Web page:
Do not lie to one another, seeing that you have stripped off the old self with its practices and have clothed yourselves with the new self, which is being renewed in knowledge according to the image of its creator. In that renewal there is no longer Greek and Jew, circumcised and uncircumcised, barbarian, Scythian, slave and free; but Christ is all and in all! As God’s chosen ones, holy and beloved, clothe yourselves with compassion, kindness, humility, meekness, and patience (Colossians 3:9-12).

I had checked the census at the hospital in Amory and was glad to find a healthy congregation, as usual. As I was walking through the lobby toward the exit, a young man and his mother, both strangers, were also making their way out. The man asked me “Where are you the minister?” I told him and his mom, and we had a nice conversation, especially about the community Food Pantry First Presbyterian helps sponsor. They knew a couple of our members and spoke highly of the church. I told them about the Animal Blessing that we were planning, and then we went our separate ways.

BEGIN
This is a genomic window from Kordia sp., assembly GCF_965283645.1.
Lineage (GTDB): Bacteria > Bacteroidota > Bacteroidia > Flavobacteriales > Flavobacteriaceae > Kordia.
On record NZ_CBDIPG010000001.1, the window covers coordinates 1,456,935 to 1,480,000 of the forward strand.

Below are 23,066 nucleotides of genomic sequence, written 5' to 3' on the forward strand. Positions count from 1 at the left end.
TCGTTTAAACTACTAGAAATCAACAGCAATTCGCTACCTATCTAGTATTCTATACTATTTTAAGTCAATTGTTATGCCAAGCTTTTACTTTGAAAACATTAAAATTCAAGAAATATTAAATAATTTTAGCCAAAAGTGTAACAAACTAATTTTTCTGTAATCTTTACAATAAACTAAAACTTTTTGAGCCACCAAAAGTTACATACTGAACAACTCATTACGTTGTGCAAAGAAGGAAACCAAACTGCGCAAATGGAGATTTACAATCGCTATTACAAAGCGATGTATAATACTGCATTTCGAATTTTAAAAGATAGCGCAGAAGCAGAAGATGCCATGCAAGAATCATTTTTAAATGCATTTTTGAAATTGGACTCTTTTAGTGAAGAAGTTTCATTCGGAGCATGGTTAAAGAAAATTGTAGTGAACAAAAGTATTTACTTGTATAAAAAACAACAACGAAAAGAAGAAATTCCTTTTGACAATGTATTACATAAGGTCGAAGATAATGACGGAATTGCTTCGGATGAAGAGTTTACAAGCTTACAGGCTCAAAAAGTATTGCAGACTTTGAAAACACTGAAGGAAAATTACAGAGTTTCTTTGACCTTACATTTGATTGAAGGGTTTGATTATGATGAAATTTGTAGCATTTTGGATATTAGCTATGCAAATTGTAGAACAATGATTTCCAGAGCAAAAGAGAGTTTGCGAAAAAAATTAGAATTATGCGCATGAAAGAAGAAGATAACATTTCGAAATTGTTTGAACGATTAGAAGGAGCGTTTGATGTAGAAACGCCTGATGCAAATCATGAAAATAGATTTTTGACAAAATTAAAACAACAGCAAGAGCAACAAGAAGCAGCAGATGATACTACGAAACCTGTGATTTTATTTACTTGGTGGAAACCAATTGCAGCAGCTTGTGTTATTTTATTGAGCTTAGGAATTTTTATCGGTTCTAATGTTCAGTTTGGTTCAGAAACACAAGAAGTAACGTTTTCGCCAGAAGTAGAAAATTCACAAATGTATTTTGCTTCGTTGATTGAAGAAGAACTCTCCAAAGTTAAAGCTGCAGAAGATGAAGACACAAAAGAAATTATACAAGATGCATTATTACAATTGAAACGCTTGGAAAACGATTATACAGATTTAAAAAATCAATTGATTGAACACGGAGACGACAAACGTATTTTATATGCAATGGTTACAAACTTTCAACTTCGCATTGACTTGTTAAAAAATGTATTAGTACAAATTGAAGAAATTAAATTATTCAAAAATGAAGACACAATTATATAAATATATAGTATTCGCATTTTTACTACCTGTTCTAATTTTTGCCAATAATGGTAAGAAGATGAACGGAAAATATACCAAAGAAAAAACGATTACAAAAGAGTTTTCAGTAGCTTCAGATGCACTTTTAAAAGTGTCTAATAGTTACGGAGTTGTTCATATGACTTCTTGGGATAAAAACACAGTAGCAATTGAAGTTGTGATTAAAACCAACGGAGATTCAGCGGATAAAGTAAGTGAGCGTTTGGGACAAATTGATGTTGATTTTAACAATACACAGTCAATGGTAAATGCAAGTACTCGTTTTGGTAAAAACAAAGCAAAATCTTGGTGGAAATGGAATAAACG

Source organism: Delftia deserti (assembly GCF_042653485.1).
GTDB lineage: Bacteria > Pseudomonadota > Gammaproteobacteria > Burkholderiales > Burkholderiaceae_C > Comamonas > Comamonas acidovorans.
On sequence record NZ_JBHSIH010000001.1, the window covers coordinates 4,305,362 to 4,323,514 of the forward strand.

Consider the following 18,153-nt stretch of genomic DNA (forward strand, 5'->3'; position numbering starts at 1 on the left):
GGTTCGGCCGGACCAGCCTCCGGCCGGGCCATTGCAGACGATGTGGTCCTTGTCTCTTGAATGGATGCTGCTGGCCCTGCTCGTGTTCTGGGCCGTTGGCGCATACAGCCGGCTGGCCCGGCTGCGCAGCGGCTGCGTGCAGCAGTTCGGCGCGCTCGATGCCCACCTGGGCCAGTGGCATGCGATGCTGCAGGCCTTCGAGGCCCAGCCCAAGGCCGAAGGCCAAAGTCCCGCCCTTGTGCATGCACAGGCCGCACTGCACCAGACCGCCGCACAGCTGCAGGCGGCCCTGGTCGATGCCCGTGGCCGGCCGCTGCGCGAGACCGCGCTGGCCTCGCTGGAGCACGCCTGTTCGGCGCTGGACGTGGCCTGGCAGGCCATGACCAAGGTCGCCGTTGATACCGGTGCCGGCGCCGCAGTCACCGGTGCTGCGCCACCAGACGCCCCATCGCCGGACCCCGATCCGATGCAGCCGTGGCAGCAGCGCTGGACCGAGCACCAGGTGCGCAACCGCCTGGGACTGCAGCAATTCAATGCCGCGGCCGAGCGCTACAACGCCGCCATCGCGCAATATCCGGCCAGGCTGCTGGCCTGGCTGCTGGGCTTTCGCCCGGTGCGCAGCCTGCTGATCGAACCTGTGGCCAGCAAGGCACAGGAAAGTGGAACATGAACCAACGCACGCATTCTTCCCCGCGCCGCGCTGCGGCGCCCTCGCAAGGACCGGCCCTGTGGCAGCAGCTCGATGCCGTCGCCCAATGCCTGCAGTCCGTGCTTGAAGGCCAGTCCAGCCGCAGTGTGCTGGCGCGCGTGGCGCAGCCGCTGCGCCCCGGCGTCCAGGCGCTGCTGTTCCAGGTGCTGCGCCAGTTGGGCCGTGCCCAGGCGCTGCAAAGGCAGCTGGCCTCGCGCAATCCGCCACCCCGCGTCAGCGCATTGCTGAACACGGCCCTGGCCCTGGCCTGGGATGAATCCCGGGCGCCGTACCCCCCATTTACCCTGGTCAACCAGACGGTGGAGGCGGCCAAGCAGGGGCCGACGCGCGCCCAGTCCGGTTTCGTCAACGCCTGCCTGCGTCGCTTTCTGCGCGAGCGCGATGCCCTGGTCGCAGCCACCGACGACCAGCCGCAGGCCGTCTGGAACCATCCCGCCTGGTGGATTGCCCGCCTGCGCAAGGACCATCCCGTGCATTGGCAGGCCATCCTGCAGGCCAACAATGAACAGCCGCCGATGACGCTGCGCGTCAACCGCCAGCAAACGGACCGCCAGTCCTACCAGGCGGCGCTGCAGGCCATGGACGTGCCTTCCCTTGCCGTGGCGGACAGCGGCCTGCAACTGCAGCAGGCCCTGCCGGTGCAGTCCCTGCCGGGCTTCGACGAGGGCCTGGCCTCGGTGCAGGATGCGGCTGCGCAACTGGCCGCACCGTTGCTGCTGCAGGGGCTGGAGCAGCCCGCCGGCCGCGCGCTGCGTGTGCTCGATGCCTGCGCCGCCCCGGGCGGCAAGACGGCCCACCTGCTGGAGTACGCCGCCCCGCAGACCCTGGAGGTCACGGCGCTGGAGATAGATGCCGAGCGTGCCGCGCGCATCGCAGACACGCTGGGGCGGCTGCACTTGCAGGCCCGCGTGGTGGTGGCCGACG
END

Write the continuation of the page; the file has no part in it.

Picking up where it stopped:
All that happened because I was wearing a clergy collar. I was recognized as a minister.

All of us need to wear our clergy collars every day. Don’t have one? Believe you’re not a minister? Yes, you do; and yes, you are. In baptism every believer is clothed with Christ and called to service in his name. It is our behavior that identifies us as ministers. The way we act is our “collar,” our distinctive clothing.

What opportunities for conversation, for ministry, for compassionate service, for witness will you have in coming days or even today because you’re wearing your “clergy collar”?

© 2010 Tom Cheatham